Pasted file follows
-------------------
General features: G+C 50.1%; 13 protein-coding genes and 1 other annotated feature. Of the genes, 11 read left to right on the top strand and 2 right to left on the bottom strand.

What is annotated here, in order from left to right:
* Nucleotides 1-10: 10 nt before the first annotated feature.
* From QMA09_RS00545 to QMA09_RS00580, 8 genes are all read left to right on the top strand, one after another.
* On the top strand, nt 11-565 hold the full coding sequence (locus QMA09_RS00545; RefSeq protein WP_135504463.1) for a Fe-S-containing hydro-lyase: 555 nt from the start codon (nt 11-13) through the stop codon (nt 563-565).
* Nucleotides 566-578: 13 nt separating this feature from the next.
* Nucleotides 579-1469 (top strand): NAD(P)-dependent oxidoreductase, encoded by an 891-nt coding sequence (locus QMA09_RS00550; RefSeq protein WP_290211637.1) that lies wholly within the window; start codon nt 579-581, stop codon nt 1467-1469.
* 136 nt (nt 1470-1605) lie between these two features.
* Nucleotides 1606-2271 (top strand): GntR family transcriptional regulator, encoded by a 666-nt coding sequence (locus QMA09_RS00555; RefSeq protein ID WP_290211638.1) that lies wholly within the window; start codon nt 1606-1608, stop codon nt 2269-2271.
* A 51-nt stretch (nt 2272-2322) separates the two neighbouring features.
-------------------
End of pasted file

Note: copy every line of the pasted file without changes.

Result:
General features: G+C 50.1%; 13 protein-coding genes and 1 other annotated feature. Of the genes, 11 read left to right on the top strand and 2 right to left on the bottom strand.

What is annotated here, in order from left to right:
* Nucleotides 1-10: 10 nt before the first annotated feature.
* From QMA09_RS00545 to QMA09_RS00580, 8 genes are all read left to right on the top strand, one after another.
* On the top strand, nt 11-565 hold the full coding sequence (locus QMA09_RS00545; RefSeq protein WP_135504463.1) for a Fe-S-containing hydro-lyase: 555 nt from the start codon (nt 11-13) through the stop codon (nt 563-565).
* Nucleotides 566-578: 13 nt separating this feature from the next.
* Nucleotides 579-1469 (top strand): NAD(P)-dependent oxidoreductase, encoded by an 891-nt coding sequence (locus QMA09_RS00550; RefSeq protein WP_290211637.1) that lies wholly within the window; start codon nt 579-581, stop codon nt 1467-1469.
* 136 nt (nt 1470-1605) lie between these two features.
* Nucleotides 1606-2271 (top strand): GntR family transcriptional regulator, encoded by a 666-nt coding sequence (locus QMA09_RS00555; RefSeq protein ID WP_290211638.1) that lies wholly within the window; start codon nt 1606-1608, stop codon nt 2269-2271.
* A 51-nt stretch (nt 2272-2322) separates the two neighbouring features.